It’s not often that a working artist ever gets to see his own paintings in a museum’s permanent collection, but as of next month, Québec’s Marcel Dargis will get to see an entire exhibition dedicated to his own work hanging in Magog’s Musée International d’Art Naif – Magog’s international Naïve Art Museum.

Marcel Dargis

Un dimanche painted in 1945, 30” x 24”
The whole town at the rink

“We wanted to meet him,” said author Robertson Davies, “… for though we were neither of us naïve people, we had not wholly lost our belief that it is delightful to meet artists who have given us such pleasure.”

According to Montreal author Louis Leprohon, that’s exactly what’s happened to Dargis because Québec’s local art community is finally beginning to pay attention to one of its older artists who, at 92, remains determined to have each and every one of his paintings tell its own story about Québec, its culture and its people. Born and raised in a tiny parish (Cap de Madeleine) located near Three-Rivers back in 1928; Dargis took to painting when he was still in grade-school. Alas, and for all of the usual reasons, Dargis was not encouraged to pursue his passion after which he decided to remain in Québec’s civil service during what historians still describe as Québec’s ‘dark period’ – ‘la Grande Noirceur’ under the Duplessis administration. At 40, he decided that it was now or never so he picked up his brushes, and began to paint again. As a mature painter, Dargis dabbled with some early experiments, including some abstract work, before he began to develop his own ‘naïve’ style that will continue to reflect Québec’s story for generations to come.

Marcel Dargis

Le quai du Sanctuaire
painted in 2011, 30”x 24”

“Let my brushes tell you more,” said Dargis in a recent televised interview.

Nostalgia plays a big role in the man’s work as he readily admits that many of his paintings reflect the life he knew as a boy growing up on the streets of Québec’s Cap de Madeleine. While Québec’s political narrative still defines this period as the beginning of its infamous ‘Grande Noirceur’ (the ‘Great Darkness’) under the Duplessis administration, there’s nothing dark about a Dargis painting where boys chase the puck on local ice rinks while neighbors have a chat on the way home. Even as he makes a point of working his way around the  ‘Beaux arts’ context that defined so much of Québec’s visual art community during this period, a Dargis painting is anchored in a time and place that leaves no room for any kind of doubt about the work’s honesty. Based upon a cursory web-based look at the man’s work over the past few decades, Dargis continues to paint scenes that are full of people living a full life within a world that has yet to impose itself on anyone. There are no skyscrapers in a Dargis painting, no ‘strip’ malls, no ‘drive-thru’ restaurants on the gasoline alley that tears through the heart of a local south-shore suburb. Houses are built on a scale that suit people’s expectations, and the local hockey rink is the center of the town’s social life for as long as the ice can last through the spring.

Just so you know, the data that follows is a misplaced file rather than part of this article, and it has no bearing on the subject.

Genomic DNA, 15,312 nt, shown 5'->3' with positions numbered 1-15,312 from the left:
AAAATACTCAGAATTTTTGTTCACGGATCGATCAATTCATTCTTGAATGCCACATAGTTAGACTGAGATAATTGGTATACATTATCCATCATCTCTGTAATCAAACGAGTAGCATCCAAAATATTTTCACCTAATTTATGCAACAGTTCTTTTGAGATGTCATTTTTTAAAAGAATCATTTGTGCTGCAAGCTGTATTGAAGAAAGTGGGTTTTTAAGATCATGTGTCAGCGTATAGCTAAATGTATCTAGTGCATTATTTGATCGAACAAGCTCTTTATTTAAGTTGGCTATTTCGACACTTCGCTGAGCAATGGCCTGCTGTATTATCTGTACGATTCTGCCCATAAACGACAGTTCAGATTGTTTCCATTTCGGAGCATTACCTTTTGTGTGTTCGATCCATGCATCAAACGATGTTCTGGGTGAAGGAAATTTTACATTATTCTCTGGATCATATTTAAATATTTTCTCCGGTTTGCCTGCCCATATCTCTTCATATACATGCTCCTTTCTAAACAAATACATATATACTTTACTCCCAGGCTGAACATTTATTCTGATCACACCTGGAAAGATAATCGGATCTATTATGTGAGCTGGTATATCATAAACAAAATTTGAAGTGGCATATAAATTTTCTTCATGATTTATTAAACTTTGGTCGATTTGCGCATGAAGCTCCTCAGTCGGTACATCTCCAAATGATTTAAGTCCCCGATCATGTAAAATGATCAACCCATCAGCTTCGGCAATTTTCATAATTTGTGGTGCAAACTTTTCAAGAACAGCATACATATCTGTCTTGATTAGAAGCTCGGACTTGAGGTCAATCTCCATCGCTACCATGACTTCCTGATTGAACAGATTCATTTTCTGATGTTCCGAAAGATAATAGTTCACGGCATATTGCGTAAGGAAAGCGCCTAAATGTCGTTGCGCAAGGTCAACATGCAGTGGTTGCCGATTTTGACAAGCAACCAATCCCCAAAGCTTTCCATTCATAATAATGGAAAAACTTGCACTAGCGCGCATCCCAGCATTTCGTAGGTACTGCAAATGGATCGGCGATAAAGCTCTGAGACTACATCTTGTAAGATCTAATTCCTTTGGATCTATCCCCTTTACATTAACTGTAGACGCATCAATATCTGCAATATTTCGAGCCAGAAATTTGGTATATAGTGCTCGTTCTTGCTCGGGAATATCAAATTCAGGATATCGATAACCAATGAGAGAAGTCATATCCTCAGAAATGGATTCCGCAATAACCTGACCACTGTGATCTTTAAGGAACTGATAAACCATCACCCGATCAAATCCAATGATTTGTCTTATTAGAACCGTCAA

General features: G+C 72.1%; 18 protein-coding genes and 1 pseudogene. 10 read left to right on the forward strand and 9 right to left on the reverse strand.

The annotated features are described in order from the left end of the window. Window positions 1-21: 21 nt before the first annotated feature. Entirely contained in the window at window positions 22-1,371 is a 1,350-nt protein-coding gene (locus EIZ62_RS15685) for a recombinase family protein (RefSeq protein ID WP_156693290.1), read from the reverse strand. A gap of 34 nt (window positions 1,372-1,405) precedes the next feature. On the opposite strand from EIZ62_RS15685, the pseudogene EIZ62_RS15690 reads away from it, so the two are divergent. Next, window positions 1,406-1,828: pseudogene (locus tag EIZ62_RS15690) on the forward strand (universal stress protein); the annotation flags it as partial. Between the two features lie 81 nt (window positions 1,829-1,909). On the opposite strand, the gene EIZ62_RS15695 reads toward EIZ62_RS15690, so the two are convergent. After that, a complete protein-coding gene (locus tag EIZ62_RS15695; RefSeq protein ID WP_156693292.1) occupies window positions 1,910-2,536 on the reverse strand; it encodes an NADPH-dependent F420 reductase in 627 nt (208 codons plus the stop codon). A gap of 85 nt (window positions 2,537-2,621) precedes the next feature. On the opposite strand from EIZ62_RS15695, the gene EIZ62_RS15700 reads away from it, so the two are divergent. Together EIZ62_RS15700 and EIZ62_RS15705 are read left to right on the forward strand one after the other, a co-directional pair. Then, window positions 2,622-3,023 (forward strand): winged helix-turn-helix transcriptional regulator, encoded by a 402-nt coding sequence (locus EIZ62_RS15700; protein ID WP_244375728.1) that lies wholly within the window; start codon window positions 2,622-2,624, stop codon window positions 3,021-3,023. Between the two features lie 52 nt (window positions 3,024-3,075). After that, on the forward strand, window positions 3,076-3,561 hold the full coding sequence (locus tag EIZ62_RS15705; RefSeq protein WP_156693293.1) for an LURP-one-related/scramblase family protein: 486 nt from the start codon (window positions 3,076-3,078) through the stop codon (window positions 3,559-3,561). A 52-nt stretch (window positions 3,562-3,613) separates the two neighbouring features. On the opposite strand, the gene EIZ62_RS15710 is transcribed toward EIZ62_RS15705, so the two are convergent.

Marcel Dargis

Restaurant Chez Charlie
painted in 2000, 20” x 16”

While most, if not all of his work strikes a nostalgic chord in a province where language and cultural issues continue to dominate its political dialogue, a Dargis painting raises questions about collective memory in a province  that often takes its own history for granted when its government doesn’t treat it as little more than an after-thought. Based upon what Dargis has done with ‘Grosse Ile 1847’, this stark and honest painting refutes the current political narrative and its overt refusal to accept the truth about what successive waves of immigrants – be they Irish, Italian or Jewish – did to help build this province. For some, that becomes the truth that has all the romantic appeal of a cold shower, but for everybody else, it’s the truth that can set you free.

Marcel Dargis

Une soirée au Parc du Moulin
painted in 2016, 36”x 30”

While naïve art can usually rely upon both its honesty and sincerity to maintain its place within a contemporary art community that’s presently struggling to work its way out of its ill-fitting academic corset, the truth is that it also risks the danger of sliding into what’s merely decorative, trite and quite possible kitsch.

Based upon what’s to be seen next month at the MMIAN exhibition, Dargis avoids this trap as his work continues to mark the line between the honesty of his own ‘vécu’ – his own experience and the collective ‘vécu’ of an entire generation that’s rapidly fading into its own distant memory. In much the same way as a family can cherish the memories raised by an old wedding photo, a Dargis painting will do much the same thing for Québec: a land for which ‘Je me Souviens’ remains far more than a just slogan on the province’s license plates.